Now Hear This
Lizzie No’s new album, Halfsies, finds No situated among her peers while still searching for freedom — freedom from the constraints of categorization, sure, but more importantly, freedom from the depths of her own personal despair and from an increasingly violent and nightmarish American cultural and political landscape.
On Halfsies, No’s writing is beautifully intricate, the personal and the political folding into each other as naturally as the patchwork of influences that inform the album’s twelve tracks. From the desolation and loneliness of “The Heartbreak Store,” to the roadworn rock of “Annie Oakley,” to the sprawling mid-apocalyptic yearning of “Babylon,” No’s writing throughout the record serves as a living conversation with her influences — not just musical but literary — reflecting her reverence for a host of the great voices who came before her, from Lucinda Williams to Toni Morrison, and her search for a connection between them.
The collection of collaborators on Halfsies gives the album a sense of community; of voices raised together in a call to arms. That synthesis of personal and political courses through Halfsies, No’s identity as a songwriter owing as much to her musical influences as it does to her activism (an outspoken activist and civil rights advocate, No was recently named President of the Abortion Care of Tennessee Board of Directors).
Toni Cade Bambara said, “the role of the artist is to make revolution irresistible,” and with Halfsies, Lizzie No aims to do just that.
Cloudward is the new release by Brooklyn-based guitarist, composer, and MacArthur fellow Mary Halvorson. The album features eight new compositions by Halvorson, performed with her sextet Amaryllis; the improvisatory band that performed on her critically praised 2022 albums Amaryllis and Belladonna comprises Halvorson, Patricia Brennan (vibraphone), Nick Dunston (bass), Tomas Fujiwara (drums), Jacob Garchik (trombone), and Adam O’Farrill (trumpet). Labelmate Laurie Anderson also is featured on the album track “Incarnadine.” The dual 2022 releases’ acclaim included being named Jazz Album of the Year in DownBeat’s annual Critics Poll. Halvorson and the ensemble will tour internationally following the Cloudward release, including February and March dates in Maryland and New York, as well as at the Big Ears Festival as part of Nonesuch’s 60th anniversary celebration.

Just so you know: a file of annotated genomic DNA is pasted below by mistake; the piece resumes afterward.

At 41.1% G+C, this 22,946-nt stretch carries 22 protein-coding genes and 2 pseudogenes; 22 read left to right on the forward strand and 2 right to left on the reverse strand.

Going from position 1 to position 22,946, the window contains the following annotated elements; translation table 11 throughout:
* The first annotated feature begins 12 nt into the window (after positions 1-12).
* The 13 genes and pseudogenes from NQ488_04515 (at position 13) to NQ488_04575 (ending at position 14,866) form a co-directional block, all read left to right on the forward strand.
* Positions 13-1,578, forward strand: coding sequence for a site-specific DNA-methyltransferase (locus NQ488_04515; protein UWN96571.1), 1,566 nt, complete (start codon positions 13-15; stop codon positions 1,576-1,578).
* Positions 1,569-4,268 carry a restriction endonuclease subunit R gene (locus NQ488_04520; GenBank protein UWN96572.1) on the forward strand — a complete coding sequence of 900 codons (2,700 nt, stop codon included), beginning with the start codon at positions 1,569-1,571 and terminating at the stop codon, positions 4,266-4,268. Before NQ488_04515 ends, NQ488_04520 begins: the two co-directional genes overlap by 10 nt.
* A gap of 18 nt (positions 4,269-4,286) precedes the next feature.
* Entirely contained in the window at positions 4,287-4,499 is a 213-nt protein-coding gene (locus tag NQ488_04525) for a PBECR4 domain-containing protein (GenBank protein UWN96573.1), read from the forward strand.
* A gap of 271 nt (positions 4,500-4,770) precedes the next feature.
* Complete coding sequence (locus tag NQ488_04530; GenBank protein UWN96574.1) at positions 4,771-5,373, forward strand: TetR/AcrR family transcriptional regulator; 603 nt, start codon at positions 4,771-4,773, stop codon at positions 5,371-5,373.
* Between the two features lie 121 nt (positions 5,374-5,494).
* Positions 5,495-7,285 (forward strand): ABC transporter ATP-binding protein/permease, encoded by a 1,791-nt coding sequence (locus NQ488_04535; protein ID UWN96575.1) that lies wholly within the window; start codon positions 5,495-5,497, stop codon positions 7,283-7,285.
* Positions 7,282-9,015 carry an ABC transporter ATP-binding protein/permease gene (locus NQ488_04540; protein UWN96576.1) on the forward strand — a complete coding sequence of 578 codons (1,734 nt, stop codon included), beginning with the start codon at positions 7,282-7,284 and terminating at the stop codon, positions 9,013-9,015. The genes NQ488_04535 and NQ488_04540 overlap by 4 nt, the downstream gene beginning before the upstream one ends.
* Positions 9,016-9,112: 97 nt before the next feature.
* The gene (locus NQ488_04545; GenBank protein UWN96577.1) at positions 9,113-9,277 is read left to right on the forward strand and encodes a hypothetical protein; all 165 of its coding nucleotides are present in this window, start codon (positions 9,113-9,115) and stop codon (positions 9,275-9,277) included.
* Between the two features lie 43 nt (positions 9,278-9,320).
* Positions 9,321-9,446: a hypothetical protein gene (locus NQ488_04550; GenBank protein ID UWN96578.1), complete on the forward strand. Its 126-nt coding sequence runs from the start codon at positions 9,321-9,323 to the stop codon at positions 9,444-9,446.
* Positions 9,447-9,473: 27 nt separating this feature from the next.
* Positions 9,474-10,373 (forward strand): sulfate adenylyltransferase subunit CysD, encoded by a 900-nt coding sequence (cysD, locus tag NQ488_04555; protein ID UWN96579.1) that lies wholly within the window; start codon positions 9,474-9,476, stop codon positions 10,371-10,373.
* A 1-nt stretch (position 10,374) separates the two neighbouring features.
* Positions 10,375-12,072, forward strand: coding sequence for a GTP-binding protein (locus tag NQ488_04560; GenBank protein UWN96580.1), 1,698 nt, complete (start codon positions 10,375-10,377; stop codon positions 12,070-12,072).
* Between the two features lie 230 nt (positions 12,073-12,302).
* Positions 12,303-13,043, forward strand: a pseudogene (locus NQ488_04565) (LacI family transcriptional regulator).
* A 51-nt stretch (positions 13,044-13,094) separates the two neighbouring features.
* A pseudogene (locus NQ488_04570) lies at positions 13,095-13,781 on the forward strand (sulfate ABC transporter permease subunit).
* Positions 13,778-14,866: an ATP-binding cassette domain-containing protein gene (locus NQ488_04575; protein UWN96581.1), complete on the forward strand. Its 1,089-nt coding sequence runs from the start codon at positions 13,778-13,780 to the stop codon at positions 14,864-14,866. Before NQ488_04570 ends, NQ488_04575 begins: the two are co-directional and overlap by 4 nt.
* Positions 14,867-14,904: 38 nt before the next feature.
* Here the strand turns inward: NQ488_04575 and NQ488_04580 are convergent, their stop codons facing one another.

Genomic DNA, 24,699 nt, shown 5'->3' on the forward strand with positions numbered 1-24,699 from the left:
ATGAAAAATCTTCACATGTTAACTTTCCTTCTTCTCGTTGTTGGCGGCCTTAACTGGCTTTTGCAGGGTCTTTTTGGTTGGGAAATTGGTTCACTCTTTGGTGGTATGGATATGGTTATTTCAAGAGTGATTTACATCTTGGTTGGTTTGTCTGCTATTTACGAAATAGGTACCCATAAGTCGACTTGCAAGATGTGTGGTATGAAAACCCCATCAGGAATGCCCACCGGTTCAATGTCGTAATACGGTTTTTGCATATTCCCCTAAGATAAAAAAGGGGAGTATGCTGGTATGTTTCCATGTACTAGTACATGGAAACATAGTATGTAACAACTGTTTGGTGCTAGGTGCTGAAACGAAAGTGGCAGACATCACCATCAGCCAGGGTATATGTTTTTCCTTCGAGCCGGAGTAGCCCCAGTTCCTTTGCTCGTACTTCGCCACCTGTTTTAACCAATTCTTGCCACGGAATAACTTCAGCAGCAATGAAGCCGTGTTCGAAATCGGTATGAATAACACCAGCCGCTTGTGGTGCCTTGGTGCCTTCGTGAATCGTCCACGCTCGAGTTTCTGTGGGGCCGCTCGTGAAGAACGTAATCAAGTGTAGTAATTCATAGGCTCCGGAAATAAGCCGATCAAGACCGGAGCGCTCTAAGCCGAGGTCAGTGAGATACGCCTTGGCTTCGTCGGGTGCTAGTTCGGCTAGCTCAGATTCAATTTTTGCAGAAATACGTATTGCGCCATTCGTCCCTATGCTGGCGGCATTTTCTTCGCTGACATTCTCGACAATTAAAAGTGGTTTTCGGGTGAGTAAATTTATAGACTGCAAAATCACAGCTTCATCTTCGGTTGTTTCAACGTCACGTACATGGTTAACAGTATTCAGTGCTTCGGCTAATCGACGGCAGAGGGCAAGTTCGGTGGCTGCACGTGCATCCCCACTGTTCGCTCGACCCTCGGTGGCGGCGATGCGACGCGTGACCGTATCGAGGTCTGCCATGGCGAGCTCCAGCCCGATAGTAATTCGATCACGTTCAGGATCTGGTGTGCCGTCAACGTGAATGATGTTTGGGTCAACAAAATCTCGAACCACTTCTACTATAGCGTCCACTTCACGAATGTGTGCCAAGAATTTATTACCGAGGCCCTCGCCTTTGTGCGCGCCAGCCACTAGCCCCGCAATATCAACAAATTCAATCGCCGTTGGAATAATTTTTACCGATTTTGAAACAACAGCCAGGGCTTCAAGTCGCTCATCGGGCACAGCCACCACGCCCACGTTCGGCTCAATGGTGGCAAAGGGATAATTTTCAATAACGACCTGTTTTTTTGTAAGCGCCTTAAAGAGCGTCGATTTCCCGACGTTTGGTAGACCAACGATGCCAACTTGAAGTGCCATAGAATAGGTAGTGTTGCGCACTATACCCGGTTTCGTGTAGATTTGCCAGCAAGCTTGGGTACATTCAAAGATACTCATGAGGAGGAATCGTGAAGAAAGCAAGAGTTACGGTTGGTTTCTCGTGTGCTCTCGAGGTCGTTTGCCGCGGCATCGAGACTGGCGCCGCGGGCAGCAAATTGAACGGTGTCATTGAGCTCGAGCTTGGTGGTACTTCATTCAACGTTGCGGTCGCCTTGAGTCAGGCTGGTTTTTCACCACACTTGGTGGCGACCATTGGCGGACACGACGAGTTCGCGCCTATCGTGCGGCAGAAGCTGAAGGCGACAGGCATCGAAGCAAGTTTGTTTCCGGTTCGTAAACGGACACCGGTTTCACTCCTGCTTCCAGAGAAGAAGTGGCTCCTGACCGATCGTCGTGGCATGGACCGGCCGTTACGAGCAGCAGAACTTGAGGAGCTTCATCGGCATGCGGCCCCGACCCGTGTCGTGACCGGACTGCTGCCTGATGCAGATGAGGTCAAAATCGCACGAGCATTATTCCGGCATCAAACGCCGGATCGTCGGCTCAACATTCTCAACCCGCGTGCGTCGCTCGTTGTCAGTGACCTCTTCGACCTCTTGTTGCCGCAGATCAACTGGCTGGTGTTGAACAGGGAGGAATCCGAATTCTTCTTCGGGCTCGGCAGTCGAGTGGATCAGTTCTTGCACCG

“All the music on Cloudward was written in 2022, mostly in the fall and winter, when things started moving forward. Life felt like a creaky machine starting up again,” Halvorson says. “Air travel, however chaotic, had resumed, and we were once again cloudward. Performances and tours and recordings were happening after a long hiatus and with a renewed sense of gratitude. This band, for me, was quite simply working, both musically and personally, and the main thing I felt while writing the music was optimism.”
Maddie’s 2022 EP, You Might Not Like Her, marked the end of a chapter for Maddie at the same time it marked a beginning for her fans, a teeter-totter of an experience for the singer-songwriter who, at the time of its release, had moved on to writing a new body of work about a new chapter in her life. Having left behind the Boise church community where she long served as a worship leader to move to Los Angeles where she came out as queer and explored what that meant to her for the first tangible time, inspiration was flowing at a moment when some of her most meaningful songs were bringing her back to the past she’d left behind. “It was such a weird whiplash to see people connecting with those songs on such a deep and meaningful level knowing that I’d already processed everything within them months and months ago,” she says. “It was like everyone listening to the songs I was performing was 12 months behind my own healing process – and it was even wilder performing them knowing that I had so many more, newer stories I was just waiting to be able to share.”